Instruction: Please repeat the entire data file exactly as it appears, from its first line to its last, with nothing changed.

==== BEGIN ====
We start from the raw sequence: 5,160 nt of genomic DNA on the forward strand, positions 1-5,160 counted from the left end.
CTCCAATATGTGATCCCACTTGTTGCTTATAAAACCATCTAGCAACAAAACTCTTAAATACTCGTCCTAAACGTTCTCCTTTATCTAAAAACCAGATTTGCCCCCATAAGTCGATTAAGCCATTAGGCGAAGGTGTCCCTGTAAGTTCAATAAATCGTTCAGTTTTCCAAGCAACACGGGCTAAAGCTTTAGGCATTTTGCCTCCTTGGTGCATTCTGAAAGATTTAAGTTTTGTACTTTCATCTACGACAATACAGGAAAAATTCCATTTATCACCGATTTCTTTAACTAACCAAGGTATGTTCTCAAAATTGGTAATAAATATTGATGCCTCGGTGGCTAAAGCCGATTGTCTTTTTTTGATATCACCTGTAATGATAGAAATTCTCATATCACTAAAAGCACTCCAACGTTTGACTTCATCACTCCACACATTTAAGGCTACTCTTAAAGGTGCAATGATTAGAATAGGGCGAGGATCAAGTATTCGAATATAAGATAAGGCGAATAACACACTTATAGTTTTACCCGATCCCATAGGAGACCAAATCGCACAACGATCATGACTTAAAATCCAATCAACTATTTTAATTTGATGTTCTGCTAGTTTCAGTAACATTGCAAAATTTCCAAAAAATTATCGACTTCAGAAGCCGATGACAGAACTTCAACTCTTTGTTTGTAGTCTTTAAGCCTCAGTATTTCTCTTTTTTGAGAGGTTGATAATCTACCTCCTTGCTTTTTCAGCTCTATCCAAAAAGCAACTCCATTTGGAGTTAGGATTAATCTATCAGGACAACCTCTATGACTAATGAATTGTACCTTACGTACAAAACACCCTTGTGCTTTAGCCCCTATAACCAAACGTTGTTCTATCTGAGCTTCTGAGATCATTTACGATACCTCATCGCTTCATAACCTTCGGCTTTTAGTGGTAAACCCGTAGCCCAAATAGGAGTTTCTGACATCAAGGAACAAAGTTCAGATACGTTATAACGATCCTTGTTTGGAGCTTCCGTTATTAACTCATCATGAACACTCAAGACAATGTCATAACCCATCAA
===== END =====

We start from the raw sequence: 5,160 nt of genomic DNA on the forward strand, positions 1-5,160 counted from the left end.
CTCCAATATGTGATCCCACTTGTTGCTTATAAAACCATCTAGCAACAAAACTCTTAAATACTCGTCCTAAACGTTCTCCTTTATCTAAAAACCAGATTTGCCCCCATAAGTCGATTAAGCCATTAGGCGAAGGTGTCCCTGTAAGTTCAATAAATCGTTCAGTTTTCCAAGCAACACGGGCTAAAGCTTTAGGCATTTTGCCTCCTTGGTGCATTCTGAAAGATTTAAGTTTTGTACTTTCATCTACGACAATACAGGAAAAATTCCATTTATCACCGATTTCTTTAACTAACCAAGGTATGTTCTCAAAATTGGTAATAAATATTGATGCCTCGGTGGCTAAAGCCGATTGTCTTTTTTTGATATCACCTGTAATGATAGAAATTCTCATATCACTAAAAGCACTCCAACGTTTGACTTCATCACTCCACACATTTAAGGCTACTCTTAAAGGTGCAATGATTAGAATAGGGCGAGGATCAAGTATTCGAATATAAGATAAGGCGAATAACACACTTATAGTTTTACCCGATCCCATAGGAGACCAAATCGCACAACGATCATGACTTAAAATCCAATCAACTATTTTAATTTGATGTTCTGCTAGTTTCAGTAACATTGCAAAATTTCCAAAAAATTATCGACTTCAGAAGCCGATGACAGAACTTCAACTCTTTGTTTGTAGTCTTTAAGCCTCAGTATTTCTCTTTTTTGAGAGGTTGATAATCTACCTCCTTGCTTTTTCAGCTCTATCCAAAAAGCAACTCCATTTGGAGTTAGGATTAATCTATCAGGACAACCTCTATGACTAATGAATTGTACCTTACGTACAAAACACCCTTGTGCTTTAGCCCCTATAACCAAACGTTGTTCTATCTGAGCTTCTGAGATCATTTACGATACCTCATCGCTTCATAACCTTCGGCTTTTAGTGGTAAACCCGTAGCCCAAATAGGAGTTTCTGACATCAAGGAACAAAGTTCAGATACGTTATAACGATCCTTGTTTGGAGCTTCCGTTATTAACTCATCATGAACACTCAAGACAATGTCATAACCCATCAA